In high reliability systems such as Air Traffic Control (ATC), there are multiple risk controls in place that reduce the likelihood of human error occurring. However, on rare occasions an error will still occur. Additional risk controls or defences are in place to detect and recover from these errors, or mitigate the consequences. Those controls include route structures, monitoring by pilots and controllers, ATC system alerts (such as the short term conflict alert – STCA), aircraft traffic collision avoidance systems (TCAS) and visual see-and-avoid.

What is a loss of separation (LOS)?

A LOS occurs when the separation between two aircraft is less than the prescribed standard (vertically or laterally). This standard varies depending on the airspace classification. A LOS does not mean that the aircraft were at immediate risk of colliding or that the incident was a ‘near miss’. It means that the required separation standards were not maintained.

Do losses of separation represent a significant safety risk in Australia?

Data from international benchmarking shows that Australia’s civil Air Traffic Service-attributable loss of separation occurrence rates are among the lowest in the world. ATSB research reveals that a LOS between aircraft under air traffic control jurisdiction happens on average once every 3 days. In almost 90 per cent of LOS occurrences there was no or a low risk of aircraft colliding. Australia has about six LOS occurrences each year that represent an elevated safety risk. However, a LOS does not normally indicate that there was a near-collision between aircraft.

How does a LOS occur?

Both the air traffic controller and pilots of aircraft under the controller’s jurisdiction have responsibilities for establishing and maintaining separation. ATSB research shows that air traffic controller actions contribute to about half of all LOS occurrences while pilot actions contribute to the other half. Inevitably, human error will occur, but there are many levels of defence to safely manage the results of these errors. These defences ensure that even if a LOS does occur, the chance of aircraft colliding is very remote.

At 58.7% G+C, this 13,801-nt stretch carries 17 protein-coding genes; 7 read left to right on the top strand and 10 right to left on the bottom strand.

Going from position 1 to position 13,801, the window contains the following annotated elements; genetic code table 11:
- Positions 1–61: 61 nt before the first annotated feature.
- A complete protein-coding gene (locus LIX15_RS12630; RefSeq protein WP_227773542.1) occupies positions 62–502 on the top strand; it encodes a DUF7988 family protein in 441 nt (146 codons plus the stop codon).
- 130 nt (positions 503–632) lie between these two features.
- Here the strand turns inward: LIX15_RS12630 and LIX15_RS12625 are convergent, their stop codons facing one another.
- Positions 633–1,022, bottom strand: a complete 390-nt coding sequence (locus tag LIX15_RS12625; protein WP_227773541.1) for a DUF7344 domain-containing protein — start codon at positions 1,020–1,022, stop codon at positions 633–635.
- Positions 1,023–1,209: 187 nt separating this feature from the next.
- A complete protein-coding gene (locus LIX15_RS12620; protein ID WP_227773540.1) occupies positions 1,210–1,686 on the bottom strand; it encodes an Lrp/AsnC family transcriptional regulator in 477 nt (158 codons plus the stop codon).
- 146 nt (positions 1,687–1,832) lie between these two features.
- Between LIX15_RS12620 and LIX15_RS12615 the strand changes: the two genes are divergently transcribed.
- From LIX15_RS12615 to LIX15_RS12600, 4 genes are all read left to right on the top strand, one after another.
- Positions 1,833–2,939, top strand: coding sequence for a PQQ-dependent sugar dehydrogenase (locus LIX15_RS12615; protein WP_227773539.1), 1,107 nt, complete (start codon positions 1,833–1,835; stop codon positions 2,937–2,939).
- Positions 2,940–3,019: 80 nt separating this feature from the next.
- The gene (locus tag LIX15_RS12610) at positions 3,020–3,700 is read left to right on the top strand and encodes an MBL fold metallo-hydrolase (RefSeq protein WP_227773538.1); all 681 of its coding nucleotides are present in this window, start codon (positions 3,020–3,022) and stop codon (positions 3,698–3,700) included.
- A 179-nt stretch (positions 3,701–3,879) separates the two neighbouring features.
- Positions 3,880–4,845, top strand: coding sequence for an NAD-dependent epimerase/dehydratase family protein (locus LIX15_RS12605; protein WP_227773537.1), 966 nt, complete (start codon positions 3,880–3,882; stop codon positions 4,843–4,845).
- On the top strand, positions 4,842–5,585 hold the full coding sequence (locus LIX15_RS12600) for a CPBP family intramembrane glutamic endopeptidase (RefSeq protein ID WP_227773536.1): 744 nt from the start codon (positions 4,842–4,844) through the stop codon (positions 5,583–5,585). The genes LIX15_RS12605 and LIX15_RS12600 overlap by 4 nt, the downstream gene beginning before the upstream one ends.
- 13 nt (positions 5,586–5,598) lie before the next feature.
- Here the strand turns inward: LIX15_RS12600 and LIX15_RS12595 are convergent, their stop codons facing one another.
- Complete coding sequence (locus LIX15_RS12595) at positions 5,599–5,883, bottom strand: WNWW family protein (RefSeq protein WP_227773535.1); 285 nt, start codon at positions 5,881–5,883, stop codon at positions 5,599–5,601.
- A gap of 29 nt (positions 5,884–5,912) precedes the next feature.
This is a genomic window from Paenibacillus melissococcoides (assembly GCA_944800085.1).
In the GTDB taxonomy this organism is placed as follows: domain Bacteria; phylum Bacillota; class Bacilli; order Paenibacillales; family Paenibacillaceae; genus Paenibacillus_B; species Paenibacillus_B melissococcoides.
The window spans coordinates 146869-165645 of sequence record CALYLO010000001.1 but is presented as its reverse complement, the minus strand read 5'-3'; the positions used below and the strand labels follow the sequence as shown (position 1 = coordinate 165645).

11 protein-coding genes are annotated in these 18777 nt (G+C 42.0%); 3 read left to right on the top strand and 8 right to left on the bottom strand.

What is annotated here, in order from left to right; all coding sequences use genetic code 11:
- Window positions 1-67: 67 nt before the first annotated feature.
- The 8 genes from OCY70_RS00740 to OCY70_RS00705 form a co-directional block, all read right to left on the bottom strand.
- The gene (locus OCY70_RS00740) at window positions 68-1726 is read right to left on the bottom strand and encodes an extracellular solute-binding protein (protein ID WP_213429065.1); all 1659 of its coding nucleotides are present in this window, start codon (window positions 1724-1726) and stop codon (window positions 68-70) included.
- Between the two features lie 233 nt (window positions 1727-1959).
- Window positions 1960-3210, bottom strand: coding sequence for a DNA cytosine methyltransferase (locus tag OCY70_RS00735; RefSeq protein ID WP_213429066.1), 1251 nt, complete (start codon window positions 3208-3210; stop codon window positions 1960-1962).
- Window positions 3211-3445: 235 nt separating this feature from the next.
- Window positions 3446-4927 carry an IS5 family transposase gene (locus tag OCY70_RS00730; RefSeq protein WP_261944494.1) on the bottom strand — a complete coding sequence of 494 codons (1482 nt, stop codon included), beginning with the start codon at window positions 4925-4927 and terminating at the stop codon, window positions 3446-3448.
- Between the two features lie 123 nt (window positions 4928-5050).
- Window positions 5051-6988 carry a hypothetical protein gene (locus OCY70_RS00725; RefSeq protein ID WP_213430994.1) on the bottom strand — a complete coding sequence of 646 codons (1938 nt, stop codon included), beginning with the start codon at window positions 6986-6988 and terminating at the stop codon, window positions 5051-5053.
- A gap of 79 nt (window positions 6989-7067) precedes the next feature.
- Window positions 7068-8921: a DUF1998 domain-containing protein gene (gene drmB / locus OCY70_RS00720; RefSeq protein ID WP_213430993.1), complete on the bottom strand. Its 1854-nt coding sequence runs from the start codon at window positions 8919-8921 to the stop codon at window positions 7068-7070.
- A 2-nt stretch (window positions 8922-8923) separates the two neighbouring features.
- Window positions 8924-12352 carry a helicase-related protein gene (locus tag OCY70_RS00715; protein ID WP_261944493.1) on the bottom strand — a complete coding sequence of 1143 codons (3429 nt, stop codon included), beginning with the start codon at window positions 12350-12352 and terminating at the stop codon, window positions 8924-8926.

What can be done to improve the safety of aircraft separation in Australia?

While the vast majority of LOS occurrences present no or low risk, the ATSB has identified several safety issues that need to be addressed to further enhance safety. These include:

  1. More attention could be paid to learning from LOS occurrences attributable to pilot actions in civil airspace.
  2. While military only control a relatively small amount of airspace in Australia, the rate of LOS occurrences per aircraft movement is relatively high and most have contributing controller actions.
  3. Current regulatory arrangements do not enable the Civil Aviation Safety Authority (CASA) to give the same level of safety assurance for civilian aircraft under military control as it does for aircraft under civilian control.

The ATSB has issued safety recommendations to CASA and the Department of Defence to address these safety issues.

More information

The ATSB’s research report Loss of separation (LOS) between aircraft in Australian airspace – January 2008 to June 2012. This report provides a thorough analysis of loss of aircraft separation in Australia.

The ATSB’s website also contains investigation reports into LOS events.

Media contact: 1800 020 616
 
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Last update 18 October 2013